The US government has withdrawn its nuclear-powered aircraft carrier USS Theodore Roosevelt from the Persian Gulf just as Russian warships have entered the Gulf to join in the Russian air assault on enemy targets in Syria.
This marked the first time that the US would be left with no carrier in the Gulf since 2007, officials said.
US officials said the move to pull the USS Theodore Roosevelt out of the Persian Gulf was planned as early as July, adding that the ship was scheduled to undergo maintenance. The ship is home to about 5,000 service members and 65 combat planes, according to NBC News.
Its absence in the region worries some US Navy officials, saying this could potentially hamstring US military operations in Iraq and Syria.
"Without that carrier, there will be a detriment to our capability there," Adm. John Richardson told a recent Senate Armed Services Committee hearing.
The absence of a US carrier in the Gulf, which is expected to last for two months, comes as Russia is escalating its actions in the region as it continues to pound targets in Syria with airstrikes. Russian officials have ostensibly declared that their goal was to "obliterate" the Islamic State. However, the US and its allies maintained that Moscow was hitting rebel fighters who oppose Syrian President Bashar Assad, a Russian ally, instead of ISIS positions.
"Russia remains a wild card in the region — and the absence of an American aircraft carrier is being noticed,'' said Peter Daly, a retired Navy vice admiral and CEO of the US Naval Institute.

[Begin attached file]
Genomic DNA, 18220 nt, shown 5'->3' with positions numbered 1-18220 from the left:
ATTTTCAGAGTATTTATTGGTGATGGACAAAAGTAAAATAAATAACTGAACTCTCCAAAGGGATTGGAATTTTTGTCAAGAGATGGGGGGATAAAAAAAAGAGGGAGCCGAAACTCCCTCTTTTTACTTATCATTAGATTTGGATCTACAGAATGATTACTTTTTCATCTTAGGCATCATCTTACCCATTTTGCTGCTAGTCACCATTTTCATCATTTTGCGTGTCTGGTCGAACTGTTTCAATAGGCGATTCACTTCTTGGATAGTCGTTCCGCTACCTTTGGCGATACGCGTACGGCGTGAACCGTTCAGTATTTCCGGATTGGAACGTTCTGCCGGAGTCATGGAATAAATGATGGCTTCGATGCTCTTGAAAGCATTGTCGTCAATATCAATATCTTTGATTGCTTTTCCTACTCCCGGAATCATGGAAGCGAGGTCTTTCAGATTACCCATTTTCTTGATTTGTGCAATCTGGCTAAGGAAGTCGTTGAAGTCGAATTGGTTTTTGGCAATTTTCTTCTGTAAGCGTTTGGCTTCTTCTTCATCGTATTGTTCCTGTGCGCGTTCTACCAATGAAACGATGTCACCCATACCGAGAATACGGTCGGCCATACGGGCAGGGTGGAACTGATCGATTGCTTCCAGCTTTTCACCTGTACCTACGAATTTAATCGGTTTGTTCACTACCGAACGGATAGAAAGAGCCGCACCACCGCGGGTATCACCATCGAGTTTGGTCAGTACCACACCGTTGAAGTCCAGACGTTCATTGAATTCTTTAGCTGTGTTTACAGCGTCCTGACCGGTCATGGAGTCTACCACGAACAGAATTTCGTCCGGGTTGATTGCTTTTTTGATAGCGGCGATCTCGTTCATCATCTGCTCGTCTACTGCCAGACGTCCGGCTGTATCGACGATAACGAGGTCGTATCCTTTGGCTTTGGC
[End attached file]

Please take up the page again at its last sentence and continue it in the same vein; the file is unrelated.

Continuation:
"The most important thing you need a carrier for is for what you don't know is going to happen next," Daly told NBC News.
The USS Theodore Roosevelt played a major role during the height of the wars in Iraq and Afghanistan, officials said. In the past, the US Navy often had two carriers operating in the region. The combat planes from the carriers can fly into war zones and act as a show of force to Iran and other nations during tense standoffs, the officials said.
The US newspaper Navy Times earlier reported that the USS Harry S. Truman, which is based out of Norfolk, Virginia, is expected to take over from the USS Theodore Roosevelt in the Gulf.
Daly meanwhile said the US can still opt to launch its planes from bases in coalition nations like Turkey and Qatar, which have joined the fight against ISIS.
"The biggest value to those carriers is that they are huge, and you have capability to go from one stop to another, and we don't need a permission slip from another nation when we want to fly planes," he said, referring to the Navy's fleet presence in the Gulf.
"You can make exceptions anytime, but if you make it every time, it catches up with you," he added.